Negotiable Instruments Law [Sec. 132-142]


Sec. 132. Acceptance; how made, by and so forth. – The acceptance of a bill is the signification by the drawee of his assent to the order of the drawer. The acceptance must be in writing and signed by the drawee. It must not express that the drawee will perform his promise by any other means than the payment of money.

Sec. 133. Holder entitled to acceptance on face of bill. – The holder of a bill presenting the same for acceptance may require that the acceptance be written on the bill, and, if such request is refused, may treat the bill as dishonored.

Sec. 134. Acceptance by separate instrument. – Where an acceptance is written on a paper other than the bill itself, it does not bind the acceptor except in favor of a person to whom it is shown and who, on the faith thereof, receives the bill for value.

Sec. 135. Promise to accept; when equivalent to acceptance. – An unconditional promise in writing to accept a bill before it is drawn is deemed an actual acceptance in favor of every person who, upon the faith thereof, receives the bill for value.

Sec. 136. Time allowed drawee to accept. – The drawee is allowed twenty-four hours after presentment in which to decide whether or not he will accept the bill; the acceptance, if given, dates as of the day of presentation.

Sec. 137. Liability of drawee returning or destroying bill. – Where a drawee to whom a bill is delivered for acceptance destroys the same, or refuses within twenty-four hours after such delivery or within such other period as the holder may allow, to return the bill accepted or non-accepted to the holder, he will be deemed to have accepted the same.

Sec. 138. Acceptance of incomplete bill. – A bill may be accepted before it has been signed by the drawer, or while otherwise incomplete, or when it is overdue, or after it has been dishonored by a previous refusal to accept, or by non payment. But when a bill payable after sight is dishonored by non-acceptance and the drawee subsequently accepts it, the holder, in the absence of any different agreement, is entitled to have the bill accepted as of the date of the first presentment.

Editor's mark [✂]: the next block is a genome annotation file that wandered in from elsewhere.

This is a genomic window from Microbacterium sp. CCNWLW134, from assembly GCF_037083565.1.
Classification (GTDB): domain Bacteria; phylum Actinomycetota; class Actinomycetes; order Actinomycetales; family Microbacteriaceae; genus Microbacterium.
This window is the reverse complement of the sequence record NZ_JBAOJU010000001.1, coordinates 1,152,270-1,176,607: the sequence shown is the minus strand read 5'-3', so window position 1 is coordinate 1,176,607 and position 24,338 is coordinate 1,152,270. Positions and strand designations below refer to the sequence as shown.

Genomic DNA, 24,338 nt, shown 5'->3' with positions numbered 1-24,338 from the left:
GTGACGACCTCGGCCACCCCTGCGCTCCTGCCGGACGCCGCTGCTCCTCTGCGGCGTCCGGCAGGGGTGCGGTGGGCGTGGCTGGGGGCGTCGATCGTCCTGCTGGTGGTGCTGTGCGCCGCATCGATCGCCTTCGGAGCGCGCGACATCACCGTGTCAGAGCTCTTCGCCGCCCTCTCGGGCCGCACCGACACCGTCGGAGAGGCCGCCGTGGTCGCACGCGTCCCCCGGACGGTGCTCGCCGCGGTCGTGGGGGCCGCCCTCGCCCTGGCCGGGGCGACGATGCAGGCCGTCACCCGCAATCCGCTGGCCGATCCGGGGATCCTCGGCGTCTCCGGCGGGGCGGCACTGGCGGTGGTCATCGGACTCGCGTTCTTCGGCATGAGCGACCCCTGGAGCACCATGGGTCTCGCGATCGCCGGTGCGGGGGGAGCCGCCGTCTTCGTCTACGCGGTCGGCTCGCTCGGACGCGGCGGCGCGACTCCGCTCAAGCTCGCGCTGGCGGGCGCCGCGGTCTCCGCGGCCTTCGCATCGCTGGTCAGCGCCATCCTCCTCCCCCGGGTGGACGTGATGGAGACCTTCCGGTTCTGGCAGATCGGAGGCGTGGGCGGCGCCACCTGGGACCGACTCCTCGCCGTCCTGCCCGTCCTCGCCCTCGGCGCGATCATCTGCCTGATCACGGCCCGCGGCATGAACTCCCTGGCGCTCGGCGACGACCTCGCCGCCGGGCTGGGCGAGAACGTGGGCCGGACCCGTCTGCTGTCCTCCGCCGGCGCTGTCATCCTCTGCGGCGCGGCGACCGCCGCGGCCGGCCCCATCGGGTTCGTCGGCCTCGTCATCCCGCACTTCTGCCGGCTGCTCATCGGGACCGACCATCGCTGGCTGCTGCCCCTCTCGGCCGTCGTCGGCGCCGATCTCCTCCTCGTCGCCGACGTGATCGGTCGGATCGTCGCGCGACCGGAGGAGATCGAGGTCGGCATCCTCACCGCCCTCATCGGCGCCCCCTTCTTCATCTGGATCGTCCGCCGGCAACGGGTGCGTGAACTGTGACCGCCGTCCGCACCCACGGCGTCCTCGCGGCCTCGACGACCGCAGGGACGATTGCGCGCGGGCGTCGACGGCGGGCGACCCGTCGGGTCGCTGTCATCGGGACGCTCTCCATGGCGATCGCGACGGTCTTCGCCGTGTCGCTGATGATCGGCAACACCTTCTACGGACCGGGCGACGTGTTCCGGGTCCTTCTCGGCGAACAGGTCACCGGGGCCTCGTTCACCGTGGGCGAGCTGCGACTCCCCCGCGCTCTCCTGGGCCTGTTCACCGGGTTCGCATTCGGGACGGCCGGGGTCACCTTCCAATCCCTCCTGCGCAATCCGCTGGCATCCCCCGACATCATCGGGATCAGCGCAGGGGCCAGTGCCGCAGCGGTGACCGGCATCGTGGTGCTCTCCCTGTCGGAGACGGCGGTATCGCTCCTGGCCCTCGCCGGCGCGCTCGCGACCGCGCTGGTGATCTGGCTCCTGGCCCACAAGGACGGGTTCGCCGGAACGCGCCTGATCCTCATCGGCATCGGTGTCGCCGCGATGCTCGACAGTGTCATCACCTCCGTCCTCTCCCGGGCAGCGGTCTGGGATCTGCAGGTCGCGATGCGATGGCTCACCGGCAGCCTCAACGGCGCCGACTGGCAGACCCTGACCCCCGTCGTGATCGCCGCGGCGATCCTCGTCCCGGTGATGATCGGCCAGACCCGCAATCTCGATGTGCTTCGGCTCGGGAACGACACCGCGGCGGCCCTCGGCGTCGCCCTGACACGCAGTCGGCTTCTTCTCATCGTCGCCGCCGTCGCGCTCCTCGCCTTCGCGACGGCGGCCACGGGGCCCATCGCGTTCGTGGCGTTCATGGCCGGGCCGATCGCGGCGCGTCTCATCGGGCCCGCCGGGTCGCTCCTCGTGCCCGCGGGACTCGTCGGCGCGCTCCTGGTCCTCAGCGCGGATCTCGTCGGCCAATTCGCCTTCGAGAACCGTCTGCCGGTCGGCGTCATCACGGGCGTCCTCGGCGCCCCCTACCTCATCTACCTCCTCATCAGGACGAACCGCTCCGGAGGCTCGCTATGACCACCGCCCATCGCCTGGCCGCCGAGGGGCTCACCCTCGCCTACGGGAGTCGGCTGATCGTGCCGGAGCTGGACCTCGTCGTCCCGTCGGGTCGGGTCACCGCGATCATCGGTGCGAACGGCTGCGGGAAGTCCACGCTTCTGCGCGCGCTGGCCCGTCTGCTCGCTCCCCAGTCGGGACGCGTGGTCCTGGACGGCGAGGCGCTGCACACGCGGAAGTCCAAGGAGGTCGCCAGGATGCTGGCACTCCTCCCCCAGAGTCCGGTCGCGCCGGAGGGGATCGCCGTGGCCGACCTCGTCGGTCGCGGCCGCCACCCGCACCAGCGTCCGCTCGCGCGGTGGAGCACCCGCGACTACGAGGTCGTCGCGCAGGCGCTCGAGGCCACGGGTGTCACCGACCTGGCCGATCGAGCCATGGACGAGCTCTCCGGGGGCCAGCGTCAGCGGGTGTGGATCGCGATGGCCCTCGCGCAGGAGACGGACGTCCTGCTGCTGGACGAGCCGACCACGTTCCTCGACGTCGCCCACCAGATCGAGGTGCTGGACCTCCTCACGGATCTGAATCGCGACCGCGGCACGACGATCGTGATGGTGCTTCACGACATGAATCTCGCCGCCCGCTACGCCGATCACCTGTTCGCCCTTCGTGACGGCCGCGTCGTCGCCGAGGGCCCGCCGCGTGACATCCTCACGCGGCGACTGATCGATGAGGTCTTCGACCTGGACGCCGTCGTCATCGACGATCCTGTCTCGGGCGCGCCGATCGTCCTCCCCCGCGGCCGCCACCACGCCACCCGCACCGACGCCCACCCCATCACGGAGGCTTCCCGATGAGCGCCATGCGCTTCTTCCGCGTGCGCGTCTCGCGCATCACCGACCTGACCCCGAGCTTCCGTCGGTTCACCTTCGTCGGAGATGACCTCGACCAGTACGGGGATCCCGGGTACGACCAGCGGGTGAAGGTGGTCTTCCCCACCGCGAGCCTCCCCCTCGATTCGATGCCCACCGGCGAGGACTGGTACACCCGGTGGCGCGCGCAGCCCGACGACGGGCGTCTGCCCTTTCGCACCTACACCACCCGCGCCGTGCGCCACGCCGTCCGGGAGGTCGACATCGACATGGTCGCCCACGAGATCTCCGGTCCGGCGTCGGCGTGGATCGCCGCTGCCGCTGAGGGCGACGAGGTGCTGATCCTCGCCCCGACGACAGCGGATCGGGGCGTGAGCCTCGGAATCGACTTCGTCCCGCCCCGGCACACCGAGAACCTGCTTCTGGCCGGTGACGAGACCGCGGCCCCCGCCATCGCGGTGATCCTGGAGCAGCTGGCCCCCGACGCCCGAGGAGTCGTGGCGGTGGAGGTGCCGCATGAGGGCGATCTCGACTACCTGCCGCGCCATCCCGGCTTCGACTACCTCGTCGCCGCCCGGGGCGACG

Sec. 139. Kinds of acceptance. – An acceptance is either general or qualified. A general acceptance assents without qualification to the order of the drawer. A qualified acceptance in express terms varies the effect of the bill as drawn.

Sec. 140. What constitutes a general acceptance. – An acceptance to pay at a particular place is a general acceptance unless it expressly states that the bill is to be paid there only and not elsewhere.

Sec. 141. Qualified acceptance. – An acceptance is qualified which is:

(a) Conditional; that is to say, which makes payment by the acceptor dependent on the fulfillment of a condition therein stated;

(b) Partial; that is to say, an acceptance to pay part only of the amount for which the bill is drawn;

(c) Local; that is to say, an acceptance to pay only at a particular place;

(d) Qualified as to time;

(e) The acceptance of some, one or more of the drawees but not of all.

Sec. 142. Rights of parties as to qualified acceptance. – The holder may refuse to take a qualified acceptance and if he does not obtain an unqualified acceptance, he may treat the bill as dishonored by non-acceptance. Where a qualified acceptance is taken, the drawer and indorsers are discharged from liability on the bill unless they have expressly or impliedly authorized the holder to take a qualified acceptance, or subsequently assent thereto. When the drawer or an indorser receives notice of a qualified acceptance, he must, within a reasonable time, express his dissent to the holder or he will be deemed to have assented thereto.


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